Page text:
Fever in Children
Dr. Richard DeVuyst, Schneck Pediatrics - March 14, 2018
Fever is one of the most common reasons parents bring their children to my clinic, and there is a great deal of misunderstanding around it. First, let’s clear up some common misperceptions about fever.

Common Misperceptions

Myth: Any temperature higher than 99 means a child is sick.
Truth: Everyone experiences normal, healthy fluctuations in body temperature. It’s important to pay attention to what’s happening along with a raised temperature. I’ve seen healthy children with a temperature of 100, and sick children with temperature of 98.6. 
Myth: If a child does not have a fever, he or she is not sick. 
Truth: Not every illness that can cause problems in children causes a fever, so the absence of a fever doesn’t necessarily mean a child is healthy. However, I’ve never seen a child with a temperature above 101 who didn’t have an illness of some kind, whether viral or bacterial.
Myth: A high fever can damage a child.
Truth: The underlying cause of a fever is more likely to cause harm than the fever itself. That said, a fever higher than 104 can be dangerous, so a child with a fever that high should see a pediatrician.
Myth: Fever makes illness worse, so lowering a fever treats the illness.
Truth: There is no evidence that fever makes an illness worse, or that lowering a fever with medicine treats the underlying illness. However, lowering a fever can make a child more comfortable, which can prevent other problems, such as dehydration.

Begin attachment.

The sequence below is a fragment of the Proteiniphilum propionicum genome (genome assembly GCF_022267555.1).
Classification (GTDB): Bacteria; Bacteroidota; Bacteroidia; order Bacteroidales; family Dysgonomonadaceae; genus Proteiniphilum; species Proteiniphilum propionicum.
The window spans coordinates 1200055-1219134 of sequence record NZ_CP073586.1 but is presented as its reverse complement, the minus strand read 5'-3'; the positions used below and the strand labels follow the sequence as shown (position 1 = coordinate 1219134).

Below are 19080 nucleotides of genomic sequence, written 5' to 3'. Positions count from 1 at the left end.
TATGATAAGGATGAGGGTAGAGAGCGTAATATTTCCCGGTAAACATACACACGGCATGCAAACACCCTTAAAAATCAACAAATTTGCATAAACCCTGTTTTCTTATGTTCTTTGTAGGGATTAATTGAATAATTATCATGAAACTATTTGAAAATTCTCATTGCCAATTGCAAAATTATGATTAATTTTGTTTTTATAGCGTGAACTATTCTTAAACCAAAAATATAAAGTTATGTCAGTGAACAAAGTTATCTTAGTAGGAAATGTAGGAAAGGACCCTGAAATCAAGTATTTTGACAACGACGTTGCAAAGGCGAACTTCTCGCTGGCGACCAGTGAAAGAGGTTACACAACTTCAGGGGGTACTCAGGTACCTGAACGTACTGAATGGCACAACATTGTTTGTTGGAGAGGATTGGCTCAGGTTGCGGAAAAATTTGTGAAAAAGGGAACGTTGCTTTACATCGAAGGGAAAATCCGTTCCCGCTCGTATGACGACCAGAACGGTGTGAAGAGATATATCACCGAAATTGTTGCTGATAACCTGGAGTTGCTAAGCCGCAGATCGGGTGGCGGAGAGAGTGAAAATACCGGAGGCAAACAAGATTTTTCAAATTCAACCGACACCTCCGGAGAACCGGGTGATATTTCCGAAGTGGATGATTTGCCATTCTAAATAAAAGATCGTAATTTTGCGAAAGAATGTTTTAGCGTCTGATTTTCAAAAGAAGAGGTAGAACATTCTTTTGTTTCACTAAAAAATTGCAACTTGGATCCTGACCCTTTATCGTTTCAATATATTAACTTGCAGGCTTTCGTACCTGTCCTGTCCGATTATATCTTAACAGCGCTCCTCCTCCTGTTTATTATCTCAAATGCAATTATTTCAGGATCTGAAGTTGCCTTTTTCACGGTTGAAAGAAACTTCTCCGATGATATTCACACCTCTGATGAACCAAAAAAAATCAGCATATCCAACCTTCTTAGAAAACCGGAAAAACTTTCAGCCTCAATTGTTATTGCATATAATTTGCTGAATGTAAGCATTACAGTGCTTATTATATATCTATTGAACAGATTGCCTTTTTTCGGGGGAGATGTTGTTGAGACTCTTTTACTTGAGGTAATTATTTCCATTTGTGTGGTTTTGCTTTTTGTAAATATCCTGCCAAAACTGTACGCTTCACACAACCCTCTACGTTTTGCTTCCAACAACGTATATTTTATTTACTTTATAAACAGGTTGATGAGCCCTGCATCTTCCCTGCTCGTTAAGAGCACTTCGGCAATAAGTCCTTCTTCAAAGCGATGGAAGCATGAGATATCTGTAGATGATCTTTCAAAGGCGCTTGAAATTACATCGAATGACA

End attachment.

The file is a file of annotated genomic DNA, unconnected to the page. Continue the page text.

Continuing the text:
When to Visit Your Pediatrician

The key to knowing when your child needs to see a doctor is to pay attention to what else is happening when a fever is present. Not every child with a temperature higher than 101 needs to be seen. If a 3-year-old with a mild cough, a runny nose and a temperature of 101 is not experiencing trouble breathing, is drinking well, and seems happy and playful, he or she likely can be monitored at home. However, if a 3-month-old baby with a temperature of 100.9 is not drinking and is breathing hard, this child should be seen right away.
Visit the doctor if:
  • Your child is younger than 2 months old and has a fever higher than 100.5.
  • Your child (of any age) has a fever higher than 104.
  • The fever is not improved with Tylenol or ibuprofen.
A child with a fever can be monitored at home if:
  • He or she is older than 2 months and is not experiencing dehydration or trouble breathing.
  • The fever is lower than 104.